The August 2017 issue of Petfood Industry explores how the top five pet food companies have faced legal challenges but still increased annual revenues since the last update of the Top Pet Food Companies database.
I attended SuperZoo 2017 at the end of July, and one of my first stops on the show floor was (as always) the New Product Showcase. Many new products followed trends I already expected — the clean label trend is alive and well, plenty of premium and superpremium formulas were on display, and the freeze-dried/refrigerated/raw market continues to grow. One thing that struck me in particular, however, was the evolution of the “Made in USA” claim.
“Made in USA” claims of some type are thriving and remain the gold standard when it comes to origin labeling. Whether it’s “sourced and made,” “made in-house” or “proudly sourced, made and packaged” in the US, manufacturers introducing new products aren’t shy about displaying the American flag on their products.
But several of the Showcase’s new products went further, calling out a specific ingredient’s point of origin. Not enough to be from the US, these ingredients were from all over the globe. Annamaet’s Cat Food Feline Sustain No. 29 Sustainable Fish Formula contains Pacific cod. Orijen’s Regional and Tundra cat treats boast “fresh regional ingredients,” including Yorkshire pork. Grizzly Superfoods’ Ultra Premium Food for dogs and cats has Alaskan wild salmon. Ziwi Peak dog food boasts a New Zealand Mackerel and Lamb formula. The turkeys in Spot Farms’ Dehydrated Grain-free Turkey Recipe dog food hail from Indiana, while Wet Noses jerky gets their chickens (“happily raised”) from Washington state, their turkeys from California and their cows from Oregon.
New products at SuperZoo went a step beyond "MAde in USA" claims, stating the precise region main ingredients were from. | Lindsay Beaton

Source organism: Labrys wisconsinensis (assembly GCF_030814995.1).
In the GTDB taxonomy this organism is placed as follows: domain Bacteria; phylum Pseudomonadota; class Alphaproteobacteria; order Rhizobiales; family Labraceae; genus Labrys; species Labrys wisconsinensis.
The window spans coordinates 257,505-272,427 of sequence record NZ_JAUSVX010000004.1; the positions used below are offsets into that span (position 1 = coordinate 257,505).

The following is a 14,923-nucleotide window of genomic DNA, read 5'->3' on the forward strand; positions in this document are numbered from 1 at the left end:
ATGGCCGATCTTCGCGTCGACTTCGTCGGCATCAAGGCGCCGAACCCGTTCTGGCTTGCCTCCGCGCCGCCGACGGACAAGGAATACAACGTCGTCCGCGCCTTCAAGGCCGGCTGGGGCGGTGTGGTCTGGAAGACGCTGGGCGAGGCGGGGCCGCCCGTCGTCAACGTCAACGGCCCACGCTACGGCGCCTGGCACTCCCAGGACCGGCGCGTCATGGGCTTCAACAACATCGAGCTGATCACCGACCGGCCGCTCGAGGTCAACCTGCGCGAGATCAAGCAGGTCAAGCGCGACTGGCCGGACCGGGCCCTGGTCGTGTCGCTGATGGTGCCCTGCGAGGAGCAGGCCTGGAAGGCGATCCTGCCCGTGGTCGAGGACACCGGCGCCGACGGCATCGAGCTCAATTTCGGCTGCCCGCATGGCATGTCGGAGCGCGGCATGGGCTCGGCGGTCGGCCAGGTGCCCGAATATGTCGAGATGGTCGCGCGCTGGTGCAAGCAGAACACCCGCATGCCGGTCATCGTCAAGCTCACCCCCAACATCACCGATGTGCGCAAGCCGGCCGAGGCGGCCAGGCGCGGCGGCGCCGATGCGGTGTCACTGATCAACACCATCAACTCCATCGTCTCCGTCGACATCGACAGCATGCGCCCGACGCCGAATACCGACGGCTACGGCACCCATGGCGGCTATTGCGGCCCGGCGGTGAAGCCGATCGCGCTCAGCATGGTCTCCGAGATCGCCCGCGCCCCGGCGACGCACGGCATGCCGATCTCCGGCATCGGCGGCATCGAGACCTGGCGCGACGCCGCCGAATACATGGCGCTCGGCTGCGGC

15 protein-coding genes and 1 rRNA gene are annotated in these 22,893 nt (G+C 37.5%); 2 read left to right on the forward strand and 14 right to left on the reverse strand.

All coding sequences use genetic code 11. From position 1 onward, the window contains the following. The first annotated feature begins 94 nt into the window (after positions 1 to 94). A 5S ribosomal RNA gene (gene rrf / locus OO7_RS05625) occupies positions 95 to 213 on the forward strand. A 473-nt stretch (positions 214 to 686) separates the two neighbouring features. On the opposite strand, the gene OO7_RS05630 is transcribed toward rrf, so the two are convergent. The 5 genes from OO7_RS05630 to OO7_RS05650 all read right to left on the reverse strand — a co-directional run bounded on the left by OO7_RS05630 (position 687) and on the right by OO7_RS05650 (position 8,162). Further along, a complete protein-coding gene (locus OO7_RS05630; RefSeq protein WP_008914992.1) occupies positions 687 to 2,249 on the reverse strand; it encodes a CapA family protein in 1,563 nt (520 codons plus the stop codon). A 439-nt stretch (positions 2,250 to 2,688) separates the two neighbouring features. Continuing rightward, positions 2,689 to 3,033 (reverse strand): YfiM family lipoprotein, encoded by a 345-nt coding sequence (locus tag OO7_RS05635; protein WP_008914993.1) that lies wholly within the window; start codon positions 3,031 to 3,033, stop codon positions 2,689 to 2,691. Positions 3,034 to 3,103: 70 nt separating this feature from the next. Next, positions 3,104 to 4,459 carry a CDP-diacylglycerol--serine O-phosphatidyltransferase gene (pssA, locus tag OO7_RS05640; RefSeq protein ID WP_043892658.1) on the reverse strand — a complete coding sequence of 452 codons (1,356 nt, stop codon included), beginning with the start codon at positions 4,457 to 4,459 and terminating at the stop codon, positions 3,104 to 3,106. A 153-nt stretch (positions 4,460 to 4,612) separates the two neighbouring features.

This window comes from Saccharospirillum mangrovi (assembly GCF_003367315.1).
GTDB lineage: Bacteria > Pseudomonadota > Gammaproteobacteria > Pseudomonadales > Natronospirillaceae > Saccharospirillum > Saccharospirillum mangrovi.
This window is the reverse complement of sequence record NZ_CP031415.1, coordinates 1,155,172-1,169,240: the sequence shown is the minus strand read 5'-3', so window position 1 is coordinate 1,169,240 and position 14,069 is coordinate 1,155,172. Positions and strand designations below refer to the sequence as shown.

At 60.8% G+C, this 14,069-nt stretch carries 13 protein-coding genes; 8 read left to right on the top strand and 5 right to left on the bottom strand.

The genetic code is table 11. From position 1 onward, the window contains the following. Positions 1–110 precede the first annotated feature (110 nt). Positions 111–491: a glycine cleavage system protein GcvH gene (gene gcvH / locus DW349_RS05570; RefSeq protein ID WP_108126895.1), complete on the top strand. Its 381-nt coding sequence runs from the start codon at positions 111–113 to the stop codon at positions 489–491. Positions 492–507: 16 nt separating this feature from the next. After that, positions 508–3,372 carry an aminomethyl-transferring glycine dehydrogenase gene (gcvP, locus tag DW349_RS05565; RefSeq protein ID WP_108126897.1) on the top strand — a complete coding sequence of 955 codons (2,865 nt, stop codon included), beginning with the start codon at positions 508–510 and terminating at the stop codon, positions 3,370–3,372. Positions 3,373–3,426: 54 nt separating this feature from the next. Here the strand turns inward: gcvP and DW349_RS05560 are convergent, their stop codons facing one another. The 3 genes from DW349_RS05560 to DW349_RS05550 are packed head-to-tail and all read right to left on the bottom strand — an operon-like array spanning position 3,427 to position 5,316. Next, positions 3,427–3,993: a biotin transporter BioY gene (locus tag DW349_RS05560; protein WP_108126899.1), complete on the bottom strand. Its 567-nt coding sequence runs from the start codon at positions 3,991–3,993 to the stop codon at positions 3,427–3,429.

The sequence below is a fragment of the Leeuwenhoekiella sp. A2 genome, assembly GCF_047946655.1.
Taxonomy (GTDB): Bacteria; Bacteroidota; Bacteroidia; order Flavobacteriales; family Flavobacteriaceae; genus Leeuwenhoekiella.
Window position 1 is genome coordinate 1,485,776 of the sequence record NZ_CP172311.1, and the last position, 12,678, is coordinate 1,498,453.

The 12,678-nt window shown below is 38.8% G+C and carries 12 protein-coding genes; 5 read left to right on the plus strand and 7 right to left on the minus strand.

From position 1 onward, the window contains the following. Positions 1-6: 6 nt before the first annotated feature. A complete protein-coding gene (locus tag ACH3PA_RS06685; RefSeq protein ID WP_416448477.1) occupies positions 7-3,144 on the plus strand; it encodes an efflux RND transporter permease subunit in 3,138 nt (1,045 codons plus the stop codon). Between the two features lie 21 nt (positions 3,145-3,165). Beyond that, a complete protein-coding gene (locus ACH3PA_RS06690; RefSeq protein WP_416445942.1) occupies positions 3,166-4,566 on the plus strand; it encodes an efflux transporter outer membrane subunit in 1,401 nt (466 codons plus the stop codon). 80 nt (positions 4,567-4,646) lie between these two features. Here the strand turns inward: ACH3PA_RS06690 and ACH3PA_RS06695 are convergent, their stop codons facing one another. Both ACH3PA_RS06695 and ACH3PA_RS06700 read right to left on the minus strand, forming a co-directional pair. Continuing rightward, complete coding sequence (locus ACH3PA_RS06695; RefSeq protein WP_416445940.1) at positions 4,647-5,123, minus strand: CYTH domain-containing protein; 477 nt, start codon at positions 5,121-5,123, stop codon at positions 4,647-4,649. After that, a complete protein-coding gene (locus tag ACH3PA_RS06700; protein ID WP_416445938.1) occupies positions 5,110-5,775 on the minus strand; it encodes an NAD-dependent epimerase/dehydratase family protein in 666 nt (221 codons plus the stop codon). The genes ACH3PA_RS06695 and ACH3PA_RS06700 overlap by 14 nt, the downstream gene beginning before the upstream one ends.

It would seem that claiming an ever-more-specific location is resonating with customers in an age where more of the are asking where their pets’ food comes from. “Made in USA” is all well and good, but if you can say your cod are from the Pacific Ocean and you turkeys are living out their lives in Indiana, so much the better for customers’ peace of minds. After all, if you’re being that selective with one of your ingredients, all the other ingredients must be held up to equally selective standards.
Some of the new products took things even a step further, formulating pet food recipes around regional themes to connect with customers on a more personal level.
Are you from Nantucket? Blue Buffalo has a new formula for your dog called “Nantucket Feast,” made with cod, shrimp, Yukon gold potatoes and cranberries. In that same new line are Colorado Roast and Texas BBQ formulas. Elevate can now offer your pet a Yosemite recipe with salmon as the first ingredient, as well as recipes inspired by Acadia, the Grand Tetons and the Smoky Mountains. Koha Super Premium Pet Food offers slow-cooked stews in recipes like Lone Star Brisket (with Texas-size cuts of beef!), Pike Place Platter (freshwater trout and salmon) or Big Easy Feast (turkey, chicken and duck).
Customers wanting to go beyond just a single ingredient's source can now find regional formulas highlighting a blend of ingredients associated with a specific area of the world. | Lindsay Beaton
The regional callouts will have pet owners from those areas taking a second look, appreciating the attention to detail in the ingredients and the idea that someone at a pet food company thought their home was worth celebrating in pet food form.